Is your tot refusing their daytime nap? You’re not alone!

There’s no exact age your little one will stop napping: it’s generally between ages three and five, but for some, it could be much sooner.

Is your toddler refusing their daytime nap? You’re not alone!
 So you think you have your toddler’s daytime nap schedule aced? Think again!

There’s a golden time of the day when all goes quiet, and you can finally sit on the couch and relax. That time of day is your toddler’s nap time, and believe us when we say, those precious few minutes (and hours if you’re lucky) are welcomed with open arms. However, what happens when your usually sleepy-by-2 pm tot decides that sleep is for the birds, and won’t close their eyes?

There are ages when this typically happens, for instance at nine months, many babies start to drop the late afternoon sleep. So your little one goes from three sleeps a day down to two sleeps and has to stretch his awake time in the late afternoon to make it all the way to bedtime. These stages are called cusp ages and are typically when your baby starts to drop a day sleep.

We chat with Meg Faure, the co-author of the best-selling Baby Sense and other ‘Sense-series books’ on daytime naps in the toddler years.

When is the first cusp age and what should parents expect?

In the toddler years, the first cusp age is at 12 to 14 months. At around a year of age, your baby will still be having two sleeps – a mid-morning sleep of about 45 to 90 minutes and an early afternoon sleep of up to two hours.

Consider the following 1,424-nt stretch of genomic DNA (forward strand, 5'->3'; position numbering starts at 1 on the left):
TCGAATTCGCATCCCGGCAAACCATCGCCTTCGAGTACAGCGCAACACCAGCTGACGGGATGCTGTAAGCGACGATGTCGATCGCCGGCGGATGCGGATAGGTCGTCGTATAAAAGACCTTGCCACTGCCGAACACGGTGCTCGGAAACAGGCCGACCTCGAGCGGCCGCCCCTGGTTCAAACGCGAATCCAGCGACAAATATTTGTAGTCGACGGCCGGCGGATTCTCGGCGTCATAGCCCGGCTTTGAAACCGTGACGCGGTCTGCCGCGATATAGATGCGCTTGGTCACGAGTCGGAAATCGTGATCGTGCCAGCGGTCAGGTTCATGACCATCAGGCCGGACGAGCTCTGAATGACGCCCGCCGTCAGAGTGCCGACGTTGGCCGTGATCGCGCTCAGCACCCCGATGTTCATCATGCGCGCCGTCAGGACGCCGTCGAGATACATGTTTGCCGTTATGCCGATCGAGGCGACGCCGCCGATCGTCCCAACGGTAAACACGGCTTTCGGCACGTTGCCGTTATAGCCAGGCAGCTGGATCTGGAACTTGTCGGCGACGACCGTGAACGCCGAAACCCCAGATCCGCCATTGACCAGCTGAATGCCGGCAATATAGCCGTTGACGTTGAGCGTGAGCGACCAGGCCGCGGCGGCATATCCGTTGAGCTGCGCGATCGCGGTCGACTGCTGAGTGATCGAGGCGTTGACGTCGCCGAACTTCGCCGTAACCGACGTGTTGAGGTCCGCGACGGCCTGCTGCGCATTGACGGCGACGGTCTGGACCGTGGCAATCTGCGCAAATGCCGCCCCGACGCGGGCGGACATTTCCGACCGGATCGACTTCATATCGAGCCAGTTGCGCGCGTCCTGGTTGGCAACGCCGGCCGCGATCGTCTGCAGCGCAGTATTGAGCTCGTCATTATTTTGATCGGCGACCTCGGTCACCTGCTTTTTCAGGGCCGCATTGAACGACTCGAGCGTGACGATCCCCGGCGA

When your toddler starts to refuse to fall asleep or plays in his cot for an hour in the afternoon before falling asleep or demanding to be picked up, he has probably reached a cusp age. To manage this cusp age, drop the morning nap and put your toddler down at 11 am for a good two-hour sleep. Offer a substantial snack or even mini-lunch at 10:30 and then put him down at 11 am. The difficult part is that when he wakes, he will need to stay awake until bedtime.

Since a one-year-old still needs a little more sleep than this, alternate the days of one sleep with days of two sleeps until he copes better with the new routine of one midday sleep. From 18 months you can move the single day sleep a little later – to after lunch. Offer lunch at 11:30 and put your toddler down at 12pm. This routine stays all the way through the toddler years.

When to limit day sleep

Do not limit the length of your toddler’s day sleep if he sleeps well at night. At around three years of age, your toddler may start waking in the middle of the night and not wanting to resettle for up to an hour. This may be an indication that your toddler is having too long a day sleep. In this case, limit the day sleep to one to one-and-a-half hours and then wake your little one.

Ditching day sleeps altogether

The question about when to drop day sleeps altogether cannot be answered rigidly as every little one is different. Some three-year-olds drop their day sleeps and cope well to bedtime and some preschoolers need that day sleep all the way to five years old. Follow your toddler’s lead on when to drop this sleep.

The signs that he is ready to drop a sleep are when your toddler lies awake at day sleep time chatting for an hour or if he can’t fall asleep at night until after 8 pm, having been put down at 7 pm.